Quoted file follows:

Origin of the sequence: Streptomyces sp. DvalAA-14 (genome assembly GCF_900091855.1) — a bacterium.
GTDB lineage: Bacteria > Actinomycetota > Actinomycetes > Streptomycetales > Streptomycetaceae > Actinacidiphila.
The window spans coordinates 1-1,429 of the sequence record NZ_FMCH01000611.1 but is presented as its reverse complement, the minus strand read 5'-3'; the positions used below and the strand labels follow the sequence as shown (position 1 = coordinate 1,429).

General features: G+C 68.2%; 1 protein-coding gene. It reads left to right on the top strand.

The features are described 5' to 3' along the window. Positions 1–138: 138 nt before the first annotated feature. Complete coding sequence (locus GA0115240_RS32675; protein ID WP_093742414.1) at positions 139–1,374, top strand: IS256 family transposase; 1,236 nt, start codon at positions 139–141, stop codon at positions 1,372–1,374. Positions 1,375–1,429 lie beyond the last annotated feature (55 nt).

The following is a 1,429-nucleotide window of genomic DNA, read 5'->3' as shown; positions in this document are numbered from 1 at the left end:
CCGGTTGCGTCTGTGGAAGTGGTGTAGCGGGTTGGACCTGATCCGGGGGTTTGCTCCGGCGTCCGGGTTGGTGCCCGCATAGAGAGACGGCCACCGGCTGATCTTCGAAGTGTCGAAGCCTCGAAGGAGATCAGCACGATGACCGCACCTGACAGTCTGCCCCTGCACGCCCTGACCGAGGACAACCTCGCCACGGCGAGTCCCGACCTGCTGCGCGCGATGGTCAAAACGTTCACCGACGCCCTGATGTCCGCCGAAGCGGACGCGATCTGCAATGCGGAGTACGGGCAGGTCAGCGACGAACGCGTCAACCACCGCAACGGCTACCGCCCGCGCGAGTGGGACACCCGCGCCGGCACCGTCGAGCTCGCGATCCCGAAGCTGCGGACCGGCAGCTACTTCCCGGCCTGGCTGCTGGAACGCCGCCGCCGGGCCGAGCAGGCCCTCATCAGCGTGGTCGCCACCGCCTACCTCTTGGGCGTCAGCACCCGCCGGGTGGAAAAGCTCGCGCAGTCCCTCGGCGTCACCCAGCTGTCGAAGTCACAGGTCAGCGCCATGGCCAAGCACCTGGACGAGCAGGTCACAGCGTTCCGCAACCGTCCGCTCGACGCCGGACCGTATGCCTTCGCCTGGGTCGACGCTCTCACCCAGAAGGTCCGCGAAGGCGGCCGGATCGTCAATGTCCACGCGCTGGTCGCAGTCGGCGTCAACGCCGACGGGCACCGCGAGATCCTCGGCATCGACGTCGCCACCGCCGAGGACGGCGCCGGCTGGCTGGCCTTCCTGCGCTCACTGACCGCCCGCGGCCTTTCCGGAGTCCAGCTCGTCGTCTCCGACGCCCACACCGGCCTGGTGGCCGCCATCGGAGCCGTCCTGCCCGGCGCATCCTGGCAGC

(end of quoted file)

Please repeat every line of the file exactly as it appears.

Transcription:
Origin of the sequence: Streptomyces sp. DvalAA-14 (genome assembly GCF_900091855.1) — a bacterium.
GTDB lineage: Bacteria > Actinomycetota > Actinomycetes > Streptomycetales > Streptomycetaceae > Actinacidiphila.
The window spans coordinates 1-1,429 of the sequence record NZ_FMCH01000611.1 but is presented as its reverse complement, the minus strand read 5'-3'; the positions used below and the strand labels follow the sequence as shown (position 1 = coordinate 1,429).

General features: G+C 68.2%; 1 protein-coding gene. It reads left to right on the top strand.

The features are described 5' to 3' along the window. Positions 1–138: 138 nt before the first annotated feature. Complete coding sequence (locus GA0115240_RS32675; protein ID WP_093742414.1) at positions 139–1,374, top strand: IS256 family transposase; 1,236 nt, start codon at positions 139–141, stop codon at positions 1,372–1,374. Positions 1,375–1,429 lie beyond the last annotated feature (55 nt).

The following is a 1,429-nucleotide window of genomic DNA, read 5'->3' as shown; positions in this document are numbered from 1 at the left end:
CCGGTTGCGTCTGTGGAAGTGGTGTAGCGGGTTGGACCTGATCCGGGGGTTTGCTCCGGCGTCCGGGTTGGTGCCCGCATAGAGAGACGGCCACCGGCTGATCTTCGAAGTGTCGAAGCCTCGAAGGAGATCAGCACGATGACCGCACCTGACAGTCTGCCCCTGCACGCCCTGACCGAGGACAACCTCGCCACGGCGAGTCCCGACCTGCTGCGCGCGATGGTCAAAACGTTCACCGACGCCCTGATGTCCGCCGAAGCGGACGCGATCTGCAATGCGGAGTACGGGCAGGTCAGCGACGAACGCGTCAACCACCGCAACGGCTACCGCCCGCGCGAGTGGGACACCCGCGCCGGCACCGTCGAGCTCGCGATCCCGAAGCTGCGGACCGGCAGCTACTTCCCGGCCTGGCTGCTGGAACGCCGCCGCCGGGCCGAGCAGGCCCTCATCAGCGTGGTCGCCACCGCCTACCTCTTGGGCGTCAGCACCCGCCGGGTGGAAAAGCTCGCGCAGTCCCTCGGCGTCACCCAGCTGTCGAAGTCACAGGTCAGCGCCATGGCCAAGCACCTGGACGAGCAGGTCACAGCGTTCCGCAACCGTCCGCTCGACGCCGGACCGTATGCCTTCGCCTGGGTCGACGCTCTCACCCAGAAGGTCCGCGAAGGCGGCCGGATCGTCAATGTCCACGCGCTGGTCGCAGTCGGCGTCAACGCCGACGGGCACCGCGAGATCCTCGGCATCGACGTCGCCACCGCCGAGGACGGCGCCGGCTGGCTGGCCTTCCTGCGCTCACTGACCGCCCGCGGCCTTTCCGGAGTCCAGCTCGTCGTCTCCGACGCCCACACCGGCCTGGTGGCCGCCATCGGAGCCGTCCTGCCCGGCGCATCCTGGCAGC